Symptom management and supportive care of serious COVID-19 patients and their families in India
Indian Journal of Critical Care Medicine
Coronavirus disease-19 (COVID-19) pandemic is causing a worldwide humanitarian crisis. Old age, comorbid conditions, end-stage organ impairment, and advanced cancer, increase the risk of mortality in serious COVID-19. A subset of serious COVID-19 patients with serious acute respiratory illness may be triaged not to receive aggressive intensive care unit (ICU) treatment and ventilation or may be discontinued from ventilation due to their underlying conditions. Those not eligible for aggressive ICU measures should receive appropriate symptom management. Early warning scores (EWS), oxygen saturation, and respiratory rate, can facilitate categorizing COVID-19 patients as stable, unstable, and end of life. Breathlessness, delirium, respiratory secretions, and pain, are the key symptoms that need to be assessed and palliated. Palliative sedation measures are needed to manage intractable symptoms. Goals of care should be discussed, and advance care plan should be made in patients who are unlikely to benefit from aggressive ICU measures and ventilation. For patients who are already in an ICU, either ventilated or needing ventilation, a futility assessment is made. If there is a consensus on futility, a family meeting is conducted either virtually or face to face depending on the infection risk and infection control protocol. The family should be sensitively communicated about the futility of ICU measures and foregoing life-sustaining treatment. Family meeting outcomes are documented, and consent for foregoing life-sustaining treatment is obtained. Appropriate symptom management enables comfort at the end of life to all serious COVID-19 patients not receiving or not eligible to receive ICU measures and ventilation.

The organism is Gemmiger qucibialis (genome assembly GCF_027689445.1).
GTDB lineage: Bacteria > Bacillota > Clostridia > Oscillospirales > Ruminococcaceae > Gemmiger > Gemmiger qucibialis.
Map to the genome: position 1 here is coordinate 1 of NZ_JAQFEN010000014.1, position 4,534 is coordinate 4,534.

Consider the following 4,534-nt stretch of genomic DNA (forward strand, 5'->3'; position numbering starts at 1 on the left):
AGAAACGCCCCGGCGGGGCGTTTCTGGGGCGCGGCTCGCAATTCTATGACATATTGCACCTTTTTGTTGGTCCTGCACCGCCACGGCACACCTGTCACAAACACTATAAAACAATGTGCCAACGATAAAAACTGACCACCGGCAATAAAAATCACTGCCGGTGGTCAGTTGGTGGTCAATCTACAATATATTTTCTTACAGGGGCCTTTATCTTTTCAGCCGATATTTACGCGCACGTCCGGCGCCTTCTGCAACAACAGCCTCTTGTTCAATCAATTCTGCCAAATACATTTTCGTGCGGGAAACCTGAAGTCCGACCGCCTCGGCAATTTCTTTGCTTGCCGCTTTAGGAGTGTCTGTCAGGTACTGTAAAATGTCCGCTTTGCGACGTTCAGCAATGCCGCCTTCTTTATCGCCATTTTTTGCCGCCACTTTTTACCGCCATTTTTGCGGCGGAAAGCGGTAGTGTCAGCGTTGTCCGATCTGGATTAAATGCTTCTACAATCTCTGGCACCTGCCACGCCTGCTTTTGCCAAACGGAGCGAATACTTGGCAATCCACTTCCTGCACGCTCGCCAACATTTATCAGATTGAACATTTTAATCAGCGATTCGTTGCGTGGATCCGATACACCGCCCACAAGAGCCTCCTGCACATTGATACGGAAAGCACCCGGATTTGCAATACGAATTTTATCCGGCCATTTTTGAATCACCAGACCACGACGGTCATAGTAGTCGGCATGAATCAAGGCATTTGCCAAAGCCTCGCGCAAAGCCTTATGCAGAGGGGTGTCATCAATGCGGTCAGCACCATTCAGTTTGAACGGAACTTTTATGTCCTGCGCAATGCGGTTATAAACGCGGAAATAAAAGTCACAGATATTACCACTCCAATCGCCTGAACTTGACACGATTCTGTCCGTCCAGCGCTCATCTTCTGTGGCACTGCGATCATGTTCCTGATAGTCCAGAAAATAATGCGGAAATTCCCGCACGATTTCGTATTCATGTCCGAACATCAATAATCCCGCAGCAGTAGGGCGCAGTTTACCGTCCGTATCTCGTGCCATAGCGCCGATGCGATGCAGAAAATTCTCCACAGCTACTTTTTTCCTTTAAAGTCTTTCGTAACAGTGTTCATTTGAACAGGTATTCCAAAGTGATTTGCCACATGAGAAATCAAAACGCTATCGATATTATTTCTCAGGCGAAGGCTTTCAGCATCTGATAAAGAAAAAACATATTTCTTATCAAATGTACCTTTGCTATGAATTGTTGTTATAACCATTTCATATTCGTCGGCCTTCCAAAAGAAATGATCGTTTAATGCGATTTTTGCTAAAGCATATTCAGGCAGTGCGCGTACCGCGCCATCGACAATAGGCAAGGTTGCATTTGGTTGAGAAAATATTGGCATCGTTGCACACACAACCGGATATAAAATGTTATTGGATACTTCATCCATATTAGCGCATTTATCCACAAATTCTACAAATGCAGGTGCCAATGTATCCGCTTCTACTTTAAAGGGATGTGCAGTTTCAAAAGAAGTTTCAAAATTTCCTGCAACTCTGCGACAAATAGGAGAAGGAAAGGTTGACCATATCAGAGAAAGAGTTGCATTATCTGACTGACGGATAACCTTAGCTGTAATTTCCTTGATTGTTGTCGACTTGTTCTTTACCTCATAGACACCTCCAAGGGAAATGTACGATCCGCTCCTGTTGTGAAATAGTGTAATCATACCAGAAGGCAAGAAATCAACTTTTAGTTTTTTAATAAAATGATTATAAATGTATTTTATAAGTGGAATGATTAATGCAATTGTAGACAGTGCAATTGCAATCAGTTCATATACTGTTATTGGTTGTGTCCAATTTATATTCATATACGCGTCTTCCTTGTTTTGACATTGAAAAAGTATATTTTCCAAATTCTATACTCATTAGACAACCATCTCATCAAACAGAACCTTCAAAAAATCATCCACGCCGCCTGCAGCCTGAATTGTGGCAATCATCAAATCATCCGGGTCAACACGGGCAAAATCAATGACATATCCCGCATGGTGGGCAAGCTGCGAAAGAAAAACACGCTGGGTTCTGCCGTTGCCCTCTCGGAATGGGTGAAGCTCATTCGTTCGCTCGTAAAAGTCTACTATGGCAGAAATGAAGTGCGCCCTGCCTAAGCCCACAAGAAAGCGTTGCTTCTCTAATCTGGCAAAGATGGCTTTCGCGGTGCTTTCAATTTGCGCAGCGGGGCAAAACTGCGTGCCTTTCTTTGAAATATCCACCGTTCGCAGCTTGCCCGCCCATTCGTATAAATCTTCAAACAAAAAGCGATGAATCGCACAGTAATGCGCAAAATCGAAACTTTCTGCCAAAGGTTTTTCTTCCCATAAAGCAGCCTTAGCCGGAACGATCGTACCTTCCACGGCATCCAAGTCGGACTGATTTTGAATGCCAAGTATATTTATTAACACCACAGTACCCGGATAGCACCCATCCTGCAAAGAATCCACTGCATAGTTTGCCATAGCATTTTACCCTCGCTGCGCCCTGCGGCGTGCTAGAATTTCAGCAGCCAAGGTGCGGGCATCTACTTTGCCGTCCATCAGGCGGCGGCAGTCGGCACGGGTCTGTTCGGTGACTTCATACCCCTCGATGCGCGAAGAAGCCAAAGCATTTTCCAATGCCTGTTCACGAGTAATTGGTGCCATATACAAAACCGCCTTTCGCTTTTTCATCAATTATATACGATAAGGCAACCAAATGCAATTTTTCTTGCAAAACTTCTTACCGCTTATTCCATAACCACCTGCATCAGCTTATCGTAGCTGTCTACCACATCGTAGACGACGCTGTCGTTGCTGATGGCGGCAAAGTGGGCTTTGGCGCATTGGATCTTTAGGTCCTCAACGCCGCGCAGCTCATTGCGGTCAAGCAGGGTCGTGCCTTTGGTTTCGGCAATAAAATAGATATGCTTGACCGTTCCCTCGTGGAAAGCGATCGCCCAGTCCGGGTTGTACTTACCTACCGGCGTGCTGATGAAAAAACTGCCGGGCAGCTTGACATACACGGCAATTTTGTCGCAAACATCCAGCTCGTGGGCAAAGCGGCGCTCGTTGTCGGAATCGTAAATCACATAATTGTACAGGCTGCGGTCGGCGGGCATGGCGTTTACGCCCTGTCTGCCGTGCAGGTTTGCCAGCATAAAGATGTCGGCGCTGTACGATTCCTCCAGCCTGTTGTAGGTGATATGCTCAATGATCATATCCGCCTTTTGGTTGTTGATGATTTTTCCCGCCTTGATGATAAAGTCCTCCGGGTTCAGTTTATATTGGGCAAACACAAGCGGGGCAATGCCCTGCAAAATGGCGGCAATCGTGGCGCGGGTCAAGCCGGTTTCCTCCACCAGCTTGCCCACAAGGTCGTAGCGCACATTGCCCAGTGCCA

Salins, Naveen; Mani, Raj Kumar; Gursahani, Roop; and Simha, Srinagesh, "Symptom management and supportive care of serious COVID-19 patients and their families in India" (2020). Open Access Archive. 547.